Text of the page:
Durrynomics


The Coalition government has received mixed criticism for a raft of proposed changes to Australia’s taxation and superannuation systems. The government will abandon Labor plans to tax super earnings of over $100,000 dollars. At the same time the Liberals will reverse an arrangement which contributes an additional $500 per annum to super funds of individuals earning under $37,000 a year. Coalition voters have universally praised the superannuation policy, perceived by many as an end to the insidious wealth redistribution of the previous government.

No Coalition voter has ever been found to earn less than $36,000 a year
Average Coalition voter

However it’s not all good news for Australian taxpayers, public outrage has sparked over the proposed increase of $2.50 to a pack of 20 cigarettes.
“Look, frankly we’re pretty disappointed with the Coalition’s stance on smokers,” said Greg Davies, Programme Coordinator for the Department of Binge Smoking. “The long held wisdom of trickle-down durrynomics is very clear about good fiscal policy. If you punish the people smoking durries then less people are going to keep on buying packs to contribute tax to the government or hand durries out to other people,” he said. “If you punish the heavy smokers, then people will just start up smoking overseas and the Australian taxpayer will suffer as a consequence,” Davies concluded.

Pictured above: a real Australian hero
Pictured above: a real Australian hero

It’s a sentiment echoed by many Australians who have moved overseas to avoid the staggeringly high cigarette prices. “When we looked at the numbers we realised that it was just too expensive to start a nicotine addiction in Australia,” said Ralph Kenny who has started his own nicotine addiction in Uganda. “The government over here offers fewer restrictions to the smoking of darts, and doesn’t punish those who do.”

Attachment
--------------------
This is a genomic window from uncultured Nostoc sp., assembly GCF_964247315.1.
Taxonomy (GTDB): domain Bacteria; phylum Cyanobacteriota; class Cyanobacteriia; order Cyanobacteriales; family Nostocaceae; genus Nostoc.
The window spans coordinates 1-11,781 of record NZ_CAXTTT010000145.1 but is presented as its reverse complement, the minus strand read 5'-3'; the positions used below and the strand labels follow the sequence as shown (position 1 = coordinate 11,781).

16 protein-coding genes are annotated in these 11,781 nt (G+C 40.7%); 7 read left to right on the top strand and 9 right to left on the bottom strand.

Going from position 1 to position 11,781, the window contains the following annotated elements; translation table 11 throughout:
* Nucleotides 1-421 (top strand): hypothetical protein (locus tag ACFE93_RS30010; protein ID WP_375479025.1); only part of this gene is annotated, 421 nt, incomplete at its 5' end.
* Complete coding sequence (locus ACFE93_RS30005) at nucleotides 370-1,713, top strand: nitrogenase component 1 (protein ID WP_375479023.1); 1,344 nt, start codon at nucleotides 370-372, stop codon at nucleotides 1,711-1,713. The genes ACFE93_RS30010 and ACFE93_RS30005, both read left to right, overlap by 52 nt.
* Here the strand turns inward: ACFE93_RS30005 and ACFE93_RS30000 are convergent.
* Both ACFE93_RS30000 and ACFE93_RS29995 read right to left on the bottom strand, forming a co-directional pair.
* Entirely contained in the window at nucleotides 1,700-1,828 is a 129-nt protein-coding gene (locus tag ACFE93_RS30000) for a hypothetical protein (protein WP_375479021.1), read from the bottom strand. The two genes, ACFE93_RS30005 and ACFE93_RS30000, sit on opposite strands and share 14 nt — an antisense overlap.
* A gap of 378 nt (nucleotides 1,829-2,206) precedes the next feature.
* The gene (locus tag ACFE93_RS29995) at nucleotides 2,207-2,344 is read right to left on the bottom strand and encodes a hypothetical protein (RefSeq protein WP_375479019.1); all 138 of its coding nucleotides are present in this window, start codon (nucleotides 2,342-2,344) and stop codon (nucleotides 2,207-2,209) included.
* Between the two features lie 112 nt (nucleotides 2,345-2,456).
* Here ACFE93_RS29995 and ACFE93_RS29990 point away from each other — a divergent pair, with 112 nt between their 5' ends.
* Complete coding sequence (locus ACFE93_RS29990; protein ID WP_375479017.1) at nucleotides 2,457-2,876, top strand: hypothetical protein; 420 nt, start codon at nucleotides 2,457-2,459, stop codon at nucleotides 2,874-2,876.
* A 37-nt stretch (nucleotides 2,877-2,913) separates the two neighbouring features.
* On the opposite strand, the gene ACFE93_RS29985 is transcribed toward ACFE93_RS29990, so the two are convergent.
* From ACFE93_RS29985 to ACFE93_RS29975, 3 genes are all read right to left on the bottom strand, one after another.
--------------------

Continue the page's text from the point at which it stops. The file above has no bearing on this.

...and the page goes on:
South Australian MP, Joe Monash appears to agree with dissenters. In a statement released by his office this morning he wrote:
“South Australia used to have one of the highest rates of smoking in the country back in the 60s and 70s. It was a history that we could be proud of and I personally don’t think that we would have seen the great Australian addiction we have today without it.”

South Australian pioneer durrymakers
South Australian pioneer durrymakers

Labor have attacked the plan saying that if anything the government should be handing out free cigarettes. That position has caused discord with the Greens who this afternoon released a statement saying that everyone’s durries should be collected and then distributed equally.

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